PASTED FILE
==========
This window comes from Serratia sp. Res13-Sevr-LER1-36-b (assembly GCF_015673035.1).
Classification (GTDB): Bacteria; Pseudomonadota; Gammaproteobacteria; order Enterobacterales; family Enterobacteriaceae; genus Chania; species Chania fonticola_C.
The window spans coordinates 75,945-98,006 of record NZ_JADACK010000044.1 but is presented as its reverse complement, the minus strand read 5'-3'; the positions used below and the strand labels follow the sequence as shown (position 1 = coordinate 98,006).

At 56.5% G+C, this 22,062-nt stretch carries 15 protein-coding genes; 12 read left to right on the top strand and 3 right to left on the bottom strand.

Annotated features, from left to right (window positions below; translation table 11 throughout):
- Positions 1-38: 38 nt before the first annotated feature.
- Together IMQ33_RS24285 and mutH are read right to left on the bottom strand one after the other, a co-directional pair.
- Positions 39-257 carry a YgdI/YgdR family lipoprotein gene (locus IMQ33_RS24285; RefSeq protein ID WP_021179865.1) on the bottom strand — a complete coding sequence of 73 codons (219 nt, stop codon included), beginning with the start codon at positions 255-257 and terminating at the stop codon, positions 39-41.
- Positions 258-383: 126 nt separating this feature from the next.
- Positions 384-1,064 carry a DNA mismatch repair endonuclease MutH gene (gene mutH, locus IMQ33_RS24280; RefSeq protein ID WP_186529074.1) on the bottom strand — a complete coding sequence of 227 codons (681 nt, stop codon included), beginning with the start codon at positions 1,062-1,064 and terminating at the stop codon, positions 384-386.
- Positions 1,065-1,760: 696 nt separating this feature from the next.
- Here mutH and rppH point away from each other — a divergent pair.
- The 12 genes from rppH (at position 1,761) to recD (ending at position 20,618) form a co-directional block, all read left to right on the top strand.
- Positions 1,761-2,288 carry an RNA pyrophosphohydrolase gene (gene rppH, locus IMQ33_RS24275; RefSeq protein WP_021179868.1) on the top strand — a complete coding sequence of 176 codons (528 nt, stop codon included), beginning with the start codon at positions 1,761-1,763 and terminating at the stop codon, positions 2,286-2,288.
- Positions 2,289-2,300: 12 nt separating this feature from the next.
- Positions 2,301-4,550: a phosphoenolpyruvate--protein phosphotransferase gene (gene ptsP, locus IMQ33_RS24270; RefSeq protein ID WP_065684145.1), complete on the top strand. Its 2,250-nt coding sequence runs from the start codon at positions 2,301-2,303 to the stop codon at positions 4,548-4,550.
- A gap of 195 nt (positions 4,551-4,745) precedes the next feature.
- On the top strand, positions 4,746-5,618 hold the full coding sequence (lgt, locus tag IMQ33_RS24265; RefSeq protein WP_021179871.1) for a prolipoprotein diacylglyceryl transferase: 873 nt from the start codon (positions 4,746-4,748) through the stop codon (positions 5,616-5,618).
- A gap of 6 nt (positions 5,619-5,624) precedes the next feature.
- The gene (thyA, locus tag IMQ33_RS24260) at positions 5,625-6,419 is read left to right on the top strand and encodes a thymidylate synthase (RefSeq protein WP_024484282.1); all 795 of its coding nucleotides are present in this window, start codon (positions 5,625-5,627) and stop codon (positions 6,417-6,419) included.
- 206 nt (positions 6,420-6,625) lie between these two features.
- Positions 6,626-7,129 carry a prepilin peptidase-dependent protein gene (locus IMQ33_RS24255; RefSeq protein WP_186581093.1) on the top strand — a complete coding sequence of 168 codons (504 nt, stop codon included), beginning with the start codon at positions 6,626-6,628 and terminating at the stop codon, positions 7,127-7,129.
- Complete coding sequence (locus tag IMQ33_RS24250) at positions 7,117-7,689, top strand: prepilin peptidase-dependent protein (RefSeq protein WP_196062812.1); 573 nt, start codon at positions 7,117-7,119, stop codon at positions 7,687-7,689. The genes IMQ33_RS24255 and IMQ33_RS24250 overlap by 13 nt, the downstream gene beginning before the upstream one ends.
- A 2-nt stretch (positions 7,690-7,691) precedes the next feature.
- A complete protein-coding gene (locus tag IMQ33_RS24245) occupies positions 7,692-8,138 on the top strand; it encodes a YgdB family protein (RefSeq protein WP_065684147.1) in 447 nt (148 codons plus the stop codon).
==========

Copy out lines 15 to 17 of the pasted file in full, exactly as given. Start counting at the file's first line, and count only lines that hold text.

- Positions 2,289-2,300: 12 nt separating this feature from the next.
- Positions 2,301-4,550: a phosphoenolpyruvate--protein phosphotransferase gene (gene ptsP, locus IMQ33_RS24270; RefSeq protein ID WP_065684145.1), complete on the top strand. Its 2,250-nt coding sequence runs from the start codon at positions 2,301-2,303 to the stop codon at positions 4,548-4,550.
- A gap of 195 nt (positions 4,551-4,745) precedes the next feature.